Retail Study: End Caps Rock, Banners Fail

  • October 26, 2009
A new study from Miller Zell finds that end caps - the end-of-aisle displays so favored by many consumer-product marketers - actually do have much stronger appeal than many other in-store displays.

The Atlanta-based retail consultancy reports that 70% of shoppers are influenced by end-of-aisle signage, while 50% are influenced by shelf blades and shelf strips. "Ceiling banners and overhead mobiles have the least amount of impact on consumer decision-making in the store environment," it says.

Perhaps even more significant is the overall importance of how stores look to shoppers: While people are still looking for lower prices, "the in-store experience continues to be a 'make or break' scenario for 69% of shoppers polled when selecting a store to visit." Drug store shoppers are much more susceptible to in-store messaging than grocery or mass merchandise shoppers.--Sarah Mahoney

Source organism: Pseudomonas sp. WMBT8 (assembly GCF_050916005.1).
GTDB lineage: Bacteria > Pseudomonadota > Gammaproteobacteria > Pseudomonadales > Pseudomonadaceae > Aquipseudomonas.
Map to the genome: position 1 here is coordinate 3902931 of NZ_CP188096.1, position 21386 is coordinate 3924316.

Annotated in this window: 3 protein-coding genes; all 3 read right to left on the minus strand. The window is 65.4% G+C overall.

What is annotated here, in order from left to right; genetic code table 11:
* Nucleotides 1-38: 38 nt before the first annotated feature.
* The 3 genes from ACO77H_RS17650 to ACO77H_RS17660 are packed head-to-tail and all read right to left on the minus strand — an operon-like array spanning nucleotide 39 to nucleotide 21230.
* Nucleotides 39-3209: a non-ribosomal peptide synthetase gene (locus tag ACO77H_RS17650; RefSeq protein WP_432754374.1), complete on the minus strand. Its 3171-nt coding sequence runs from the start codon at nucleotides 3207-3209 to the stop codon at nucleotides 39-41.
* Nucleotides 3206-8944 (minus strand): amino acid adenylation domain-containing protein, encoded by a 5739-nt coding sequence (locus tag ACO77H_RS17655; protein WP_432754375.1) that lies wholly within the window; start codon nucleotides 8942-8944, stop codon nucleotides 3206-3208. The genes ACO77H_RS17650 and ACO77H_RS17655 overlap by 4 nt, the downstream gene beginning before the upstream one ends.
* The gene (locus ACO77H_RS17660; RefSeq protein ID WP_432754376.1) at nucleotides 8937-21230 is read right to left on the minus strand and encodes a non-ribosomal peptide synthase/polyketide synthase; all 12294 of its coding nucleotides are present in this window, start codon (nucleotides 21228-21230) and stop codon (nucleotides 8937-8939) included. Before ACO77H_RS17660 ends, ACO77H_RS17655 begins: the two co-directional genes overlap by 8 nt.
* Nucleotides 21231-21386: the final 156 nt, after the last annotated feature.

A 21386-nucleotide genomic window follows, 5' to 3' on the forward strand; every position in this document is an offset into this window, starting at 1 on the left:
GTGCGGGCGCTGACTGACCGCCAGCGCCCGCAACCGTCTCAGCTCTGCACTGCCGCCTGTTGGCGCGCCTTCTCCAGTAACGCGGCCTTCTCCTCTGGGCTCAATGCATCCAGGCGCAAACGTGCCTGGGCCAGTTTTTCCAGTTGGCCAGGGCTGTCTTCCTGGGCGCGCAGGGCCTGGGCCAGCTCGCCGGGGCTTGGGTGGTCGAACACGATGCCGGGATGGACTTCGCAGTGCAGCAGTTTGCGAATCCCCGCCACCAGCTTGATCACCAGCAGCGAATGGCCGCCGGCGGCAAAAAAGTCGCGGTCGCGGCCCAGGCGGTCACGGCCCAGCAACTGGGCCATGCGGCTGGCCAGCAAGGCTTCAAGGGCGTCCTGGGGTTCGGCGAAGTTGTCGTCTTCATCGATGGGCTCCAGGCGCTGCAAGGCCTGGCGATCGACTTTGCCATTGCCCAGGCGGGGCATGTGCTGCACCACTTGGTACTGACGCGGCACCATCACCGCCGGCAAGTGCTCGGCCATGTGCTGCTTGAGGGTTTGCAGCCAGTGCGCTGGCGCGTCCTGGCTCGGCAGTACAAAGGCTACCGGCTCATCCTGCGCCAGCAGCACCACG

2 comments about "Retail Study: End Caps Rock, Banners Fail ".
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  1. Matthew Greene from Blue Ribbon Digital, October 27, 2009 at 10:02 a.m.

    Hello Miller Zell-

    Wonder if you included online advertising as a retail traffic-driving channel in your study?

    I mean, in-store signage is useful and productive, but it makes sense to examine the most important advertising channel (online) that actually helps deliver consumers to the store in the first place, don't you think?

  2. Tom Keane from USA Weekend, October 27, 2009 at 2:01 p.m.


    Digital has its place....but don't for a minute fool yourself into thinking that digital can come even remotely close to the impact of the store flyers, FSI's and ads in the weekend newspaper in delivering shoppers to those stores where they see those end cap features.

    What aisle did you find the the Kool-Aid in?

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